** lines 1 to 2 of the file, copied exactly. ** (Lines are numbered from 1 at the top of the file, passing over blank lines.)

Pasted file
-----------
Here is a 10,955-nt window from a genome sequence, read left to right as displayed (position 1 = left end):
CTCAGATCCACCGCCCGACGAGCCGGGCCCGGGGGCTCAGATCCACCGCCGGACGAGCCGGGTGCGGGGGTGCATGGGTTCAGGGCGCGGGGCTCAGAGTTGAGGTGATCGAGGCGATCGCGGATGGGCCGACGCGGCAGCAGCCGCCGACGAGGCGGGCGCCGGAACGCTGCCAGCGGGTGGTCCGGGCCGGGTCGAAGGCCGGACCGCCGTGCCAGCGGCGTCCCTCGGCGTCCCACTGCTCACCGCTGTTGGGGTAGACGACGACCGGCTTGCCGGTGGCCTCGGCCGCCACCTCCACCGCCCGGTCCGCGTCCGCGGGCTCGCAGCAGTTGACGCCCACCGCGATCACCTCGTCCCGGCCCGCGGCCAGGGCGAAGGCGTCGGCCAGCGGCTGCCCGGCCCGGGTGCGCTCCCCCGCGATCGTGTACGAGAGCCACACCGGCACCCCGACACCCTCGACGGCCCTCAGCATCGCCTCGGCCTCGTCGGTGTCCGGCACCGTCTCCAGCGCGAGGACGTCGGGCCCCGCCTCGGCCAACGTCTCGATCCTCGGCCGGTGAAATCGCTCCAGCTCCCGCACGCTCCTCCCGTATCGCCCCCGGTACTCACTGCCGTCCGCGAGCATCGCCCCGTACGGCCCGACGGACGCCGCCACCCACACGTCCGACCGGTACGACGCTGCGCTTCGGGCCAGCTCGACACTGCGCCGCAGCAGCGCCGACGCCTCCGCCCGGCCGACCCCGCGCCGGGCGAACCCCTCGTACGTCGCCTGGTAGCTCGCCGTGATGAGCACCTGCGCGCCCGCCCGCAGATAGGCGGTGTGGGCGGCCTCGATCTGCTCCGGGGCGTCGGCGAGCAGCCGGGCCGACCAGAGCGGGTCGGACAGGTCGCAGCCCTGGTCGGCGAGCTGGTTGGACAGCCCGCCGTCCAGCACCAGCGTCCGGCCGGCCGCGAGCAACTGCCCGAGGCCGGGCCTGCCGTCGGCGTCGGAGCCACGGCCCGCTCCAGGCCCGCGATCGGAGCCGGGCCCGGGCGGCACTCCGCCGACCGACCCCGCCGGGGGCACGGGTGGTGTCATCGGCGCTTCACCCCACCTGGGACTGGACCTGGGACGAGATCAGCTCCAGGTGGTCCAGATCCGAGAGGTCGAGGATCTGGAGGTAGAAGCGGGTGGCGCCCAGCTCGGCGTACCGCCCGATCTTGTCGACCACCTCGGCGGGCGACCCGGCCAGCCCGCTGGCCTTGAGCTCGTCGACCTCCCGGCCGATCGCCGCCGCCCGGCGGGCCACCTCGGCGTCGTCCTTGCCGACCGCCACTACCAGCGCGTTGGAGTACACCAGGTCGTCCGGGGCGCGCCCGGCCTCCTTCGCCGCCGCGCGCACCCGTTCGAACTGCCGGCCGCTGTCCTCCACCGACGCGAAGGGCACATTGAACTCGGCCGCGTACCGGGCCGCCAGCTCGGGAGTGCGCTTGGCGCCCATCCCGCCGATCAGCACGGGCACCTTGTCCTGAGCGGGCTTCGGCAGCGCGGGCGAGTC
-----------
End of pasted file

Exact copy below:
Here is a 10,955-nt window from a genome sequence, read left to right as displayed (position 1 = left end):
CTCAGATCCACCGCCCGACGAGCCGGGCCCGGGGGCTCAGATCCACCGCCGGACGAGCCGGGTGCGGGGGTGCATGGGTTCAGGGCGCGGGGCTCAGAGTTGAGGTGATCGAGGCGATCGCGGATGGGCCGACGCGGCAGCAGCCGCCGACGAGGCGGGCGCCGGAACGCTGCCAGCGGGTGGTCCGGGCCGGGTCGAAGGCCGGACCGCCGTGCCAGCGGCGTCCCTCGGCGTCCCACTGCTCACCGCTGTTGGGGTAGACGACGACCGGCTTGCCGGTGGCCTCGGCCGCCACCTCCACCGCCCGGTCCGCGTCCGCGGGCTCGCAGCAGTTGACGCCCACCGCGATCACCTCGTCCCGGCCCGCGGCCAGGGCGAAGGCGTCGGCCAGCGGCTGCCCGGCCCGGGTGCGCTCCCCCGCGATCGTGTACGAGAGCCACACCGGCACCCCGACACCCTCGACGGCCCTCAGCATCGCCTCGGCCTCGTCGGTGTCCGGCACCGTCTCCAGCGCGAGGACGTCGGGCCCCGCCTCGGCCAACGTCTCGATCCTCGGCCGGTGAAATCGCTCCAGCTCCCGCACGCTCCTCCCGTATCGCCCCCGGTACTCACTGCCGTCCGCGAGCATCGCCCCGTACGGCCCGACGGACGCCGCCACCCACACGTCCGACCGGTACGACGCTGCGCTTCGGGCCAGCTCGACACTGCGCCGCAGCAGCGCCGACGCCTCCGCCCGGCCGACCCCGCGCCGGGCGAACCCCTCGTACGTCGCCTGGTAGCTCGCCGTGATGAGCACCTGCGCGCCCGCCCGCAGATAGGCGGTGTGGGCGGCCTCGATCTGCTCCGGGGCGTCGGCGAGCAGCCGGGCCGACCAGAGCGGGTCGGACAGGTCGCAGCCCTGGTCGGCGAGCTGGTTGGACAGCCCGCCGTCCAGCACCAGCGTCCGGCCGGCCGCGAGCAACTGCCCGAGGCCGGGCCTGCCGTCGGCGTCGGAGCCACGGCCCGCTCCAGGCCCGCGATCGGAGCCGGGCCCGGGCGGCACTCCGCCGACCGACCCCGCCGGGGGCACGGGTGGTGTCATCGGCGCTTCACCCCACCTGGGACTGGACCTGGGACGAGATCAGCTCCAGGTGGTCCAGATCCGAGAGGTCGAGGATCTGGAGGTAGAAGCGGGTGGCGCCCAGCTCGGCGTACCGCCCGATCTTGTCGACCACCTCGGCGGGCGACCCGGCCAGCCCGCTGGCCTTGAGCTCGTCGACCTCCCGGCCGATCGCCGCCGCCCGGCGGGCCACCTCGGCGTCGTCCTTGCCGACCGCCACTACCAGCGCGTTGGAGTACACCAGGTCGTCCGGGGCGCGCCCGGCCTCCTTCGCCGCCGCGCGCACCCGTTCGAACTGCCGGCCGCTGTCCTCCACCGACGCGAAGGGCACATTGAACTCGGCCGCGTACCGGGCCGCCAGCTCGGGAGTGCGCTTGGCGCCCATCCCGCCGATCAGCACGGGCACCTTGTCCTGAGCGGGCTTCGGCAGCGCGGGCGAGTC